600 March Downtown
GREENSBORO, Oct 16, 2011 (News & Record - McClatchy-Tribune Information Services via COMTEX) -- Hundreds of protesters surrounded the Bank of America building downtown Saturday afternoon as part of the "Occupy Greensboro" protest.
"Banks got bailed out, we got sold out," they chanted to the beat of a marching drum corps, raising handmade signs and unfurling banners.
"Lobbyists Eat the Constitution for Breakfast" read one.
"Eight Years of College and Laid off Twice," another read. "Where's My Bailout?" Those who marched from the Phill G. McDonald Plaza to Festival Park said they were inspired by the movement that began on New York's Wall Street and has spread all over the world.
Police Chief Ken Miller, who oversaw his officers at Festival Park and spent some time chatting with protesters, estimated the crowd at about 600.
Organizers had expected between 500 and 1,000 people.
Some of the targets of the protest: fraud in the financial industry, economic inequality, and elected officials who protesters said serve donors and lobbyists rather than the American people.
"It's hard to live in America today without coming to the conclusion that our government and all of our institutions are for sale to the highest bidder," said Michael Duncan, 22.
Duncan said he was lucky to find a job in computer technical support after he graduated from college two years ago -- many of his friends didn't.
But he was laid off just a few months later as the company he worked for downsized. He found another job after a few months but was laid off again within a year.
"Our economy is on the verge of collapse," Duncan said. "And it's because of a housing bubble created by bankers and people on Wall Street who sold us a bill of goods, defrauded the American people and then were bailed out by our government along with a lot of other major corporations as average workers were laid off, their pay cut, and their houses foreclosed.
"Anyone who isn't angry about that hasn't been paying attention." The demonstration remained peaceful. No arrests were made as of Saturday night.
The event's organizers worked closely with police and city officials to be sure the demonstration would be safe, family friendly and nonviolent.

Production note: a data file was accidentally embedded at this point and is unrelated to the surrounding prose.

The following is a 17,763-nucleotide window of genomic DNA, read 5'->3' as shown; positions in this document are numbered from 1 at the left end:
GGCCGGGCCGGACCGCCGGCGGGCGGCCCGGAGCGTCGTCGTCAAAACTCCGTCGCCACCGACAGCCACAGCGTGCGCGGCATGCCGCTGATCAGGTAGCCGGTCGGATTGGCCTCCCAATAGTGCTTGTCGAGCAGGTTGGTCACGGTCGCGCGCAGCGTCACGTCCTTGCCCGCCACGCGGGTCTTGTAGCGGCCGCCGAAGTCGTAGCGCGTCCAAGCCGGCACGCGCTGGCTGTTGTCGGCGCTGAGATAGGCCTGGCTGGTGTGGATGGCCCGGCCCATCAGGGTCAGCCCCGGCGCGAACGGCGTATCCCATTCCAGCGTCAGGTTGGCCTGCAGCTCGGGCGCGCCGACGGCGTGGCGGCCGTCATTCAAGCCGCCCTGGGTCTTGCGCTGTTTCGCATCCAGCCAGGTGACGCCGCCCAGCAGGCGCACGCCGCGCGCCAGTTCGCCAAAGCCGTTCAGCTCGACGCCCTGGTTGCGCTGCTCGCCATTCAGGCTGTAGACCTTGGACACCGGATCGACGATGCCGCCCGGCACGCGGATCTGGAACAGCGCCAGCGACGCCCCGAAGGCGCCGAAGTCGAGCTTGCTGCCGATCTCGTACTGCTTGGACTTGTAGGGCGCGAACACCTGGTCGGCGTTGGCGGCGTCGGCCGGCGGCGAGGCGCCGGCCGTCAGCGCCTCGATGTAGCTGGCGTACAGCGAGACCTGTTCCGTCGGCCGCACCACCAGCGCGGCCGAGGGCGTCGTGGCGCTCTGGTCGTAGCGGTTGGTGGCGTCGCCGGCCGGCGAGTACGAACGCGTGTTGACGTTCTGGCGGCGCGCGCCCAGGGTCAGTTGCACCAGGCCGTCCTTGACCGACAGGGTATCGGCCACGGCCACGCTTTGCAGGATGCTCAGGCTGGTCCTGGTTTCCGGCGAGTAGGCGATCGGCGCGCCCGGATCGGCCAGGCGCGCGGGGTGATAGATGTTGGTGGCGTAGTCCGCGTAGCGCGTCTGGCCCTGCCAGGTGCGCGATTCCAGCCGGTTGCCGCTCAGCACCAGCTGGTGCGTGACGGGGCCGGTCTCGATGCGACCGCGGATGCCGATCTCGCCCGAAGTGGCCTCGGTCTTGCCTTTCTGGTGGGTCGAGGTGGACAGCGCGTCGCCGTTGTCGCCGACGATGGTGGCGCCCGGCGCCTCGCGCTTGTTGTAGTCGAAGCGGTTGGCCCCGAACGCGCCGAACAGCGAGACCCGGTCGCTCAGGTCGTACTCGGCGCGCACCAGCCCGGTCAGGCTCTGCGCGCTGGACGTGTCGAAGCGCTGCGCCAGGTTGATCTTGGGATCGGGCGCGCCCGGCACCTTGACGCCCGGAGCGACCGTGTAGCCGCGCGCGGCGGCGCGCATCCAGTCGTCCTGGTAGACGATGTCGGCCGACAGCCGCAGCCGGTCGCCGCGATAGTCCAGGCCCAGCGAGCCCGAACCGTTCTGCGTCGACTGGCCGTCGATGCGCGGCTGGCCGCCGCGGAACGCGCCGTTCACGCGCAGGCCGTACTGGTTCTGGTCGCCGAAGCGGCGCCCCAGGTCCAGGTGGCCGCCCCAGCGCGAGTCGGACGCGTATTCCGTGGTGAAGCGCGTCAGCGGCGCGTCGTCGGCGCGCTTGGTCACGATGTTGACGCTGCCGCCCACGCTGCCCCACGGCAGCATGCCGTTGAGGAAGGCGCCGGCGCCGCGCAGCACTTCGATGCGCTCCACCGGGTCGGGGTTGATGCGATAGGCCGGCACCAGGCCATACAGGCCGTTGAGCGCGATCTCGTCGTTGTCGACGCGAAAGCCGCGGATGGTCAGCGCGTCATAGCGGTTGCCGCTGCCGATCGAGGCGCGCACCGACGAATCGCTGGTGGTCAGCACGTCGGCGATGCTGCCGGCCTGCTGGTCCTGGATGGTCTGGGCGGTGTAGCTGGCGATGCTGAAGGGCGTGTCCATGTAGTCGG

"Folks have the right to peaceably assemble and express their views," Miller said. "We're here to help them have the opportunity to do that as long as it's done within the law." "Some of the other demonstrations across the country have gotten out of hand," Miller said. "But I don't think we have to worry about that here. This group has been well organized and balanced." Assistant City Manager Mike Speedling said the city worked with the event's organizers to find a safe place for their demonstration. They even cut the per-day rental fee for Festival Park from $700 to $200.
"We thought that would help defer some of our costs and also provide a place for them to demonstrate in an environment that was safe," Speedling said.
That arrangement didn't sit well with everyone.
"This is a group that says it's against bailouts, and yet they get a cut rate for the park and the taxpayers pick up the difference," said Barrett Riddleberger , a member of Conservatives for Guilford County, a local tea party affiliated political action committee. "That's interesting." Riddleberger and his family were on hand Saturday, shooting video of the event.
Some of the demonstrators also objected to the close relationship between city and police officials and the group's organizers.
"It's 'Occupy Greensboro,' not 'Politely Rent Space from Greensboro,'" said Carolyn Atkins, 26. "I was really disappointed that we're trying to make a point about the corrupting nature of money and government, and we're giving money to the government to rent a public park where we should be able to demonstrate for free as part of exercising our First Amendment rights." The group also rented space at the adjoining YWCA parking lot for camping overnight to keep from being ejected from the public park, which is closed at night.
But many of the demonstrators said they appreciated the group's decision -- reached by consensus in meetings over the last week -- to rent space to minimize conflict with police and create a family-friendly environment.
The crowd was diverse, with plenty of families among their number.
Todd Horn, 40, brought his two children -- ages 7 and 4 -- to the event. He said he and his wife, both teachers, thought it was important to show their children what's really important in life.
"I want these guys not to be so involved in Pokemon and video games that they don't realize what's really going on around them," Horn said.
A few area elected officials and political candidates also were among the crowd, including at-large Greensboro City Council candidate Marikay Abuzuaiter and Guilford County Register of Deeds Jeff Thigpen.
Thigpen's crusade against mortgage fraud and improper documentation by major national banks in Guilford County has gotten national media coverage.
"The people who started this aren't the protesters," Thigpen said. "They're on Wall Street and they ran our economy into the ground. I believe in an America where there isn't one standard for banks and another standard for the rest of us." Contact Joe Killian at 373-7023 or [email protected] ___ (c)2011 the News & Record (Greensboro, N.C.) Visit the News & Record (Greensboro, N.C.) at www.news-record.com Distributed by MCT Information Services
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